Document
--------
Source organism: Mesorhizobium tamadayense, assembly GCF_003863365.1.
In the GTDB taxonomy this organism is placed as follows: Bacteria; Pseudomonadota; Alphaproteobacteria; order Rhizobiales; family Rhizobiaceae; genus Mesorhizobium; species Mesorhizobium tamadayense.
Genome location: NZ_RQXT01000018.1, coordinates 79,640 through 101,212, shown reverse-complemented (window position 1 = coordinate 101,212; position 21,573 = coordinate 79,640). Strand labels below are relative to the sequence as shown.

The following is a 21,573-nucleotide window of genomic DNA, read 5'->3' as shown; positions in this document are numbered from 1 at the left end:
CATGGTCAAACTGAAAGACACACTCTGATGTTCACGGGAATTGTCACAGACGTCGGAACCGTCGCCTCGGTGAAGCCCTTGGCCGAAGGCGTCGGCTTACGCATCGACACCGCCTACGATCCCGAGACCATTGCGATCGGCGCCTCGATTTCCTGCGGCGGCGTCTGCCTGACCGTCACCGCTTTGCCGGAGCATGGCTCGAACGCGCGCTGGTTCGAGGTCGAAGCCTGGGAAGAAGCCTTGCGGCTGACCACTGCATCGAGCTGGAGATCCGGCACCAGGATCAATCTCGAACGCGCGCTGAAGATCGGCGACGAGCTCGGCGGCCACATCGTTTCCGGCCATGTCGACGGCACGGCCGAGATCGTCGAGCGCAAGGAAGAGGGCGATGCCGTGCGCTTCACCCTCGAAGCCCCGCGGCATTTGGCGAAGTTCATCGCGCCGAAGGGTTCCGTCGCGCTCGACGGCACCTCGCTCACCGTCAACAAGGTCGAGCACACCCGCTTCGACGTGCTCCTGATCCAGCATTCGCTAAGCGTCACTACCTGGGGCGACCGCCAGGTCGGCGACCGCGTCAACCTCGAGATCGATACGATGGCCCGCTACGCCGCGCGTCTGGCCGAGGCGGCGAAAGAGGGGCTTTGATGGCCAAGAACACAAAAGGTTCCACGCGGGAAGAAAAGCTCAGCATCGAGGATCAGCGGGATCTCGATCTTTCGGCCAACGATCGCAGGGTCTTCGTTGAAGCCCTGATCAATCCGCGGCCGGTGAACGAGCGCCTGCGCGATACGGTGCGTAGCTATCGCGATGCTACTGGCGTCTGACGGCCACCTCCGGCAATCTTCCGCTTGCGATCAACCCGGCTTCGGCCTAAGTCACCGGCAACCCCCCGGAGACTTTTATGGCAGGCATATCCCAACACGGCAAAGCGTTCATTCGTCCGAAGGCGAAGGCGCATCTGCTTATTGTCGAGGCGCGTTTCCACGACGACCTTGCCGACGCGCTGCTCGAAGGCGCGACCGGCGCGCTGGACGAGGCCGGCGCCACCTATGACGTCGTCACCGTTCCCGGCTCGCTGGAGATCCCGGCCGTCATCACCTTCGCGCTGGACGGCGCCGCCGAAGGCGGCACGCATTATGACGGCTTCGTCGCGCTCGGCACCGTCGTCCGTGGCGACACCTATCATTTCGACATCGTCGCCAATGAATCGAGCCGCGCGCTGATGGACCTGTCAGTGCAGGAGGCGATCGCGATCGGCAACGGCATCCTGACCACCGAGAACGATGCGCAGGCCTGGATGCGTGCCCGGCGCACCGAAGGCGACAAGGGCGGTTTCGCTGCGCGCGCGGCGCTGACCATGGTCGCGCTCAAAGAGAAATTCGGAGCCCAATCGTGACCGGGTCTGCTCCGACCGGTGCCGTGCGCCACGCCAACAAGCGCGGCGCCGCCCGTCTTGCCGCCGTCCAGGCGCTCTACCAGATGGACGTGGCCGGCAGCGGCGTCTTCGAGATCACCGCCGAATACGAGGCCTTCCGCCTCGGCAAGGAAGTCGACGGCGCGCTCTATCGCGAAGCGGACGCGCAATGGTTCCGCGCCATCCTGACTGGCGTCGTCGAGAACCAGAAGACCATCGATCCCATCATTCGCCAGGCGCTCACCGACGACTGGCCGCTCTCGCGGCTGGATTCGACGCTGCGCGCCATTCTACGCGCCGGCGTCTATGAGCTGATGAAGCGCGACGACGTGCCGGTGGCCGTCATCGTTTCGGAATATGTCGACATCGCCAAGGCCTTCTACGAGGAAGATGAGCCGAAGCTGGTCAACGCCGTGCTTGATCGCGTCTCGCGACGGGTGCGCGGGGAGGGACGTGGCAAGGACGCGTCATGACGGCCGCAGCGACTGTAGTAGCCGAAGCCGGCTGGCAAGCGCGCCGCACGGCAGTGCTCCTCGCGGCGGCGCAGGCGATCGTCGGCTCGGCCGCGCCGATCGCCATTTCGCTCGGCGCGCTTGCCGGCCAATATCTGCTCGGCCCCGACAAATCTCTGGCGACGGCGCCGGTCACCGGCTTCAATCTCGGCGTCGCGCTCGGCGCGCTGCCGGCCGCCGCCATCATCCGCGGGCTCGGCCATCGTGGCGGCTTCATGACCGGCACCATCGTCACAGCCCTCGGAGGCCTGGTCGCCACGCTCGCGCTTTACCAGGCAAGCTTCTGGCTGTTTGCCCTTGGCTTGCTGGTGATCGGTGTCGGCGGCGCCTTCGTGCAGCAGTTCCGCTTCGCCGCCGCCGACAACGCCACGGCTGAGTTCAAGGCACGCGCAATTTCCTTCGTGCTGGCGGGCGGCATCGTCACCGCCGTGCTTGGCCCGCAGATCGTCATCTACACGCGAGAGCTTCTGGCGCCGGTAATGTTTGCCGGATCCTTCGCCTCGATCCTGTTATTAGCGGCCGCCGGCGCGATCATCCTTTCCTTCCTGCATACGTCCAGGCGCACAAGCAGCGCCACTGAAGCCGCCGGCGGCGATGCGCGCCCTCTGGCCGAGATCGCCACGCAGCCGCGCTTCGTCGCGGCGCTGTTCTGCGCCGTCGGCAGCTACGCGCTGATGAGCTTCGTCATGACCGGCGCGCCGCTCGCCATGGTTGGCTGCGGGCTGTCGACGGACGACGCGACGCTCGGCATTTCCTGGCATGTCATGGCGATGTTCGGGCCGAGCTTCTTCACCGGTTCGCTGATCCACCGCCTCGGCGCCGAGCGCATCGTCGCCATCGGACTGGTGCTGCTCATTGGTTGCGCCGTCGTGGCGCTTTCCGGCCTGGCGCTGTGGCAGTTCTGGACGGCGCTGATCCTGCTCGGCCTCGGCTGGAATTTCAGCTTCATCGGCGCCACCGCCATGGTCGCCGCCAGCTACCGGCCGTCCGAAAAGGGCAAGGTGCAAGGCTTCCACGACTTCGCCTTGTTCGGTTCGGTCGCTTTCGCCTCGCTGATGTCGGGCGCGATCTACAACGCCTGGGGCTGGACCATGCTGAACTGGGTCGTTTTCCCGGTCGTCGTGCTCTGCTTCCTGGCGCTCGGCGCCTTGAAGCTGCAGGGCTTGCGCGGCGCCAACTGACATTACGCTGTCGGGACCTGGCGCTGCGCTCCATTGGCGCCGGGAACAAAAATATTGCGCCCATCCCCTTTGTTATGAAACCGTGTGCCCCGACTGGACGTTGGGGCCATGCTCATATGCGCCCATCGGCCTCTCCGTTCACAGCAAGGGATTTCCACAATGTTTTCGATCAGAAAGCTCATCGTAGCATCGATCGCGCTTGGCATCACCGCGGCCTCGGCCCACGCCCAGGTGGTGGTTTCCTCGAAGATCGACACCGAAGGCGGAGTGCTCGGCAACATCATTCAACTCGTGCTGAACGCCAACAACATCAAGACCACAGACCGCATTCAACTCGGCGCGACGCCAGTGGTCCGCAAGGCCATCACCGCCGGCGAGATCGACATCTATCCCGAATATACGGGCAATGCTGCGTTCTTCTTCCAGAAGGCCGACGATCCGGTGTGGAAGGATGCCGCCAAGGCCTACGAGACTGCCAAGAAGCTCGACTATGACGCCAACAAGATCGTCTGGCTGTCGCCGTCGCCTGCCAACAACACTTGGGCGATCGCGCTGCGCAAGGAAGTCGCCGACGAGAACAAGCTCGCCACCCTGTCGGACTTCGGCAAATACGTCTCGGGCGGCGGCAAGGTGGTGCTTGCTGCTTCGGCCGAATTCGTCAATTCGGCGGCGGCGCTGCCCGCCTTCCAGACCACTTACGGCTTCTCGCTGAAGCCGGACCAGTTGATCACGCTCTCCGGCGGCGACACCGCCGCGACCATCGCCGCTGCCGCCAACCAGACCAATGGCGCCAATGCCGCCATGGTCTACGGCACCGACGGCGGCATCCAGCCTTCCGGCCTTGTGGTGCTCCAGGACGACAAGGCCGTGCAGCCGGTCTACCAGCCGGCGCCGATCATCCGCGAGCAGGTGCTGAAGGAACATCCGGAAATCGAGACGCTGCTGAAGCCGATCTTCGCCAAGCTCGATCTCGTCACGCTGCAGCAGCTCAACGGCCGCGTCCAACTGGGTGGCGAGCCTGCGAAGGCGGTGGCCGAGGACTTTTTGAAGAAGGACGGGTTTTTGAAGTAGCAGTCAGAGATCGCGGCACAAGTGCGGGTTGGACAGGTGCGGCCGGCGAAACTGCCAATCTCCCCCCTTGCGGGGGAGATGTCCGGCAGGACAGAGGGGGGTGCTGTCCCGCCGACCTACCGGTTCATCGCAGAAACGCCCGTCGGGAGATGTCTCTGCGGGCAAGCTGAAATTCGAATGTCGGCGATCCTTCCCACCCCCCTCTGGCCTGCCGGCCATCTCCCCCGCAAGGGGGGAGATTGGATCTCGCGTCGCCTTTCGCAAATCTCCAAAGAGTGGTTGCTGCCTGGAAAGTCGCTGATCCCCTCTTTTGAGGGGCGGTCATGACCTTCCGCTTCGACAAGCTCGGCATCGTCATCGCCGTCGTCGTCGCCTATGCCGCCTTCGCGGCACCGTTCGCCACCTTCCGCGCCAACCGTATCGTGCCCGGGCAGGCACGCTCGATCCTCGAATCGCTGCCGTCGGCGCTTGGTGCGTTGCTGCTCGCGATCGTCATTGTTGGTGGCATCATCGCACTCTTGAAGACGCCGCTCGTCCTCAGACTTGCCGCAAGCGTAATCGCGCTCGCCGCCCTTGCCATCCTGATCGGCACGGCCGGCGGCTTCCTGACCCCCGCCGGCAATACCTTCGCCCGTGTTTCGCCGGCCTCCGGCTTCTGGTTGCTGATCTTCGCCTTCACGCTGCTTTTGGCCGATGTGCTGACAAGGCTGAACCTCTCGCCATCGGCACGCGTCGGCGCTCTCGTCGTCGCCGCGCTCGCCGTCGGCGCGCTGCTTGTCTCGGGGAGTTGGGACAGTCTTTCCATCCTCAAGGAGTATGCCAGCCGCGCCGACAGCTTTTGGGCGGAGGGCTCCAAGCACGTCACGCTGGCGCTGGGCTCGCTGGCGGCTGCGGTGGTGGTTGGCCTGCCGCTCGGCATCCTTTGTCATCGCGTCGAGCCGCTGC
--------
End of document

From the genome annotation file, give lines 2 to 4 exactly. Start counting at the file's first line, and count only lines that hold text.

In the GTDB taxonomy this organism is placed as follows: Bacteria; Pseudomonadota; Alphaproteobacteria; order Rhizobiales; family Rhizobiaceae; genus Mesorhizobium; species Mesorhizobium tamadayense.
Genome location: NZ_RQXT01000018.1, coordinates 79,640 through 101,212, shown reverse-complemented (window position 1 = coordinate 101,212; position 21,573 = coordinate 79,640). Strand labels below are relative to the sequence as shown.

The following is a 21,573-nucleotide window of genomic DNA, read 5'->3' as shown; positions in this document are numbered from 1 at the left end: